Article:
Tuesday, February 22, 2011

Dollhouses and Perspectives on Beautiful Music

Dollhouses and tiny trinkets let the imagination of little girls and sometimes big girls soar.
Here is the first stage of the dollhouse which I think will become a mercantile filled with treasures just waiting to be taken home!
The color palette of this little gingerbread cottage will emerge. I am thinking a chabby chic...

So there you have it,,,Stay one in the contruction and the development of "The Merchantile".

This is not a dollhouse but our little Doll! He is stretching and wagging his tail as I ask him if he is ready for a walk! Now I know he's chubby but he loves going outside and walks are the best in his book!

This next item is fasinating and needs to be shared.
(This is True! According to Snopes.)
This is a great story/lesson!!
You just never know . . .
In Washington , DC , at a Metro Station, on a cold January morning in 2007, this man with a violin played six Bach pieces for about 45 minutes. During that time, approximately 2,000 people went through the station, most of them on their way to work. After about 3 minutes, a middle-aged man noticed that there was a musician playing. He slowed his pace and stopped for a few seconds, and then he hurried on to meet his schedule.
About 4 minutes later:
The violinist received his first dollar. A woman threw money in the hat and, without stopping, continued to walk.
At 6 minutes:
A young man leaned against the wall to listen to him, then looked at his watch and started to walk again.

At 10 minutes:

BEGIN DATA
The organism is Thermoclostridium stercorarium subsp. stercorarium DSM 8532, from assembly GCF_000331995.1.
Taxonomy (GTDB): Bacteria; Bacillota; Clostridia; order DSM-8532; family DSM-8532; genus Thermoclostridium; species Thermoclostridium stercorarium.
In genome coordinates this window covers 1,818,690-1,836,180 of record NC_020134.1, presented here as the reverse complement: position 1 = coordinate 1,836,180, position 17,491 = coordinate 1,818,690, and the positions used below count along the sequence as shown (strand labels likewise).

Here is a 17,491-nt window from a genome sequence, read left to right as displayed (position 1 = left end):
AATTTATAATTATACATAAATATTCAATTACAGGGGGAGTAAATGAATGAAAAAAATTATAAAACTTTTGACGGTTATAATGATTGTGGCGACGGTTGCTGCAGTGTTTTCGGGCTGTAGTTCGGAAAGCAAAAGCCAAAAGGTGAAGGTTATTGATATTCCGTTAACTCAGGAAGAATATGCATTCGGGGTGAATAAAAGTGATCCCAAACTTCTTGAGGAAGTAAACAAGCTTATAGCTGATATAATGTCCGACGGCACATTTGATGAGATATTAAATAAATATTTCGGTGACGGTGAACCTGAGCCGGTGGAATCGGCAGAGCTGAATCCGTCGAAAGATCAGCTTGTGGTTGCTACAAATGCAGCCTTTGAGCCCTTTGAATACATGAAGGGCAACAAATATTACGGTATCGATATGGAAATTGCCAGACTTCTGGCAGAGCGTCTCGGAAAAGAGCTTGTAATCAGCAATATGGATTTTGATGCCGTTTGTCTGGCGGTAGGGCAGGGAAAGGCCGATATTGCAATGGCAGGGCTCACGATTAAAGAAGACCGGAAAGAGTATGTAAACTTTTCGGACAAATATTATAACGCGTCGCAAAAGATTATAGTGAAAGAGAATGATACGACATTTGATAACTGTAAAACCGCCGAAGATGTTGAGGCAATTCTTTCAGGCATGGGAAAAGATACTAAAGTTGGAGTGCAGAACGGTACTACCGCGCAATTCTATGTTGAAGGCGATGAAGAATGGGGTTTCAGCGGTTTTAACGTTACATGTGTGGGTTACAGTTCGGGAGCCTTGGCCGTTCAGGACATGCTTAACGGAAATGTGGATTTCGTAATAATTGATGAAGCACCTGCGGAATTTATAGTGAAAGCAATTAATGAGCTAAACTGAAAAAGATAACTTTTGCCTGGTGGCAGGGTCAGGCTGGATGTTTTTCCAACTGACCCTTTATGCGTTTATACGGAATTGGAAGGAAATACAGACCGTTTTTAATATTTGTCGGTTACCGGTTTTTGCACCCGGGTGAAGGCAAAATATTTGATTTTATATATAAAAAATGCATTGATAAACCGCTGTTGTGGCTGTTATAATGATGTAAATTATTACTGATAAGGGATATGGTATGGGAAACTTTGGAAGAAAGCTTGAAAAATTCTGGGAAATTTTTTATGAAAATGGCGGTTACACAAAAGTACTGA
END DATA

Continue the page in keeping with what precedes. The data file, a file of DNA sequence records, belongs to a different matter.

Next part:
A 3-year old boy stopped, but his mother tugged him along hurriedly. The kid stopped to look at the violinist and again, but the mother pushed hard and the child continued to walk, turning his head the whole time. This action was repeated by several other children, but every parent - without exception - forced their children to move on quickly.
At 45 minutes:
The musician played continuously. Only 6 people stopped and listened for a short while. About 20 gave money but continued to walk at their normal pace. The man collected a total of $32.
After 1 hour:
He finished playing and silence took over. No one noticed and no one applauded. There was no recognition at all.
No one knew this, but the violinist was Joshua Bell, one of the greatest musicians in the world. He played one of the most intricate pieces ever written, with a violin worth $3.5 million dollars. Two days before, Joshua Bell sold-out a theater in Boston where the seats averaged $100 each to sit and listen to him play the same music.
This is a true story. Joshua Bell, playing incognito in the D.C. Metro Station, was organized by the Washington Post as part of a social experiment about perception, taste and people's priorities.
This experiment raised several questions:
*In a common-place environment, at an inappropriate hour, do we perceive beauty?
*If so, do we stop to appreciate it?
*Do we recognize talent in an unexpected context?
One possible conclusion reached from this experiment could be this:
If we do not have a moment to stop and listen to one of the best musicians in the world, playing some of the finest music ever written, with one of the most beautiful instruments ever made . . ..
How many other things are we missing as we rush through life?
Enjoy life NOW .. it has an expiration date


Emmy said...

That is a stellar story! I whole heartedly agree that we MUST stop and enjoy the beauty of our world.

Diane said...

Love you Em!